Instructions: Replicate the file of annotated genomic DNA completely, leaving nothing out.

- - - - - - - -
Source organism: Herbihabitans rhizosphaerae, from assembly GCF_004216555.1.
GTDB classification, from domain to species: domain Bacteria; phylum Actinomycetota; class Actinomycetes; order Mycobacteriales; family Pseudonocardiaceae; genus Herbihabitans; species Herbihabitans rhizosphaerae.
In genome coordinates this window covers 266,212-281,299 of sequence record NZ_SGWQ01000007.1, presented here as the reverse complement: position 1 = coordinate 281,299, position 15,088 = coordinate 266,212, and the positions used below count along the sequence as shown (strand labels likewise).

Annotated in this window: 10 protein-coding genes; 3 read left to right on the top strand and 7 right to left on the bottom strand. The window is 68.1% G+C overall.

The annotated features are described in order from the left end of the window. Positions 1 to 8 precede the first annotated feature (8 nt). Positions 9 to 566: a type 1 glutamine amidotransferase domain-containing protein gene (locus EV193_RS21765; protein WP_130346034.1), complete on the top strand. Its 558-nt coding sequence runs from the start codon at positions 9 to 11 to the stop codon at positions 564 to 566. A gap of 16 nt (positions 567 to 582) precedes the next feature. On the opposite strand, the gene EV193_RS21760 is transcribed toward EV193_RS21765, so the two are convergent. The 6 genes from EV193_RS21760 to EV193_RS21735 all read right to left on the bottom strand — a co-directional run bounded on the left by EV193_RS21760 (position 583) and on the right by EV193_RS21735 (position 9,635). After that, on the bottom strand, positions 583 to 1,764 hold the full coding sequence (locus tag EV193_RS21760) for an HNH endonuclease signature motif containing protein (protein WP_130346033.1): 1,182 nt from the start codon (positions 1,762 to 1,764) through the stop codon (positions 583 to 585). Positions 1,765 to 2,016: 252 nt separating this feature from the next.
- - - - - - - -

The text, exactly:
Source organism: Herbihabitans rhizosphaerae, from assembly GCF_004216555.1.
GTDB classification, from domain to species: domain Bacteria; phylum Actinomycetota; class Actinomycetes; order Mycobacteriales; family Pseudonocardiaceae; genus Herbihabitans; species Herbihabitans rhizosphaerae.
In genome coordinates this window covers 266,212-281,299 of sequence record NZ_SGWQ01000007.1, presented here as the reverse complement: position 1 = coordinate 281,299, position 15,088 = coordinate 266,212, and the positions used below count along the sequence as shown (strand labels likewise).

Annotated in this window: 10 protein-coding genes; 3 read left to right on the top strand and 7 right to left on the bottom strand. The window is 68.1% G+C overall.

The annotated features are described in order from the left end of the window. Positions 1 to 8 precede the first annotated feature (8 nt). Positions 9 to 566: a type 1 glutamine amidotransferase domain-containing protein gene (locus EV193_RS21765; protein WP_130346034.1), complete on the top strand. Its 558-nt coding sequence runs from the start codon at positions 9 to 11 to the stop codon at positions 564 to 566. A gap of 16 nt (positions 567 to 582) precedes the next feature. On the opposite strand, the gene EV193_RS21760 is transcribed toward EV193_RS21765, so the two are convergent. The 6 genes from EV193_RS21760 to EV193_RS21735 all read right to left on the bottom strand — a co-directional run bounded on the left by EV193_RS21760 (position 583) and on the right by EV193_RS21735 (position 9,635). After that, on the bottom strand, positions 583 to 1,764 hold the full coding sequence (locus tag EV193_RS21760) for an HNH endonuclease signature motif containing protein (protein WP_130346033.1): 1,182 nt from the start codon (positions 1,762 to 1,764) through the stop codon (positions 583 to 585). Positions 1,765 to 2,016: 252 nt separating this feature from the next.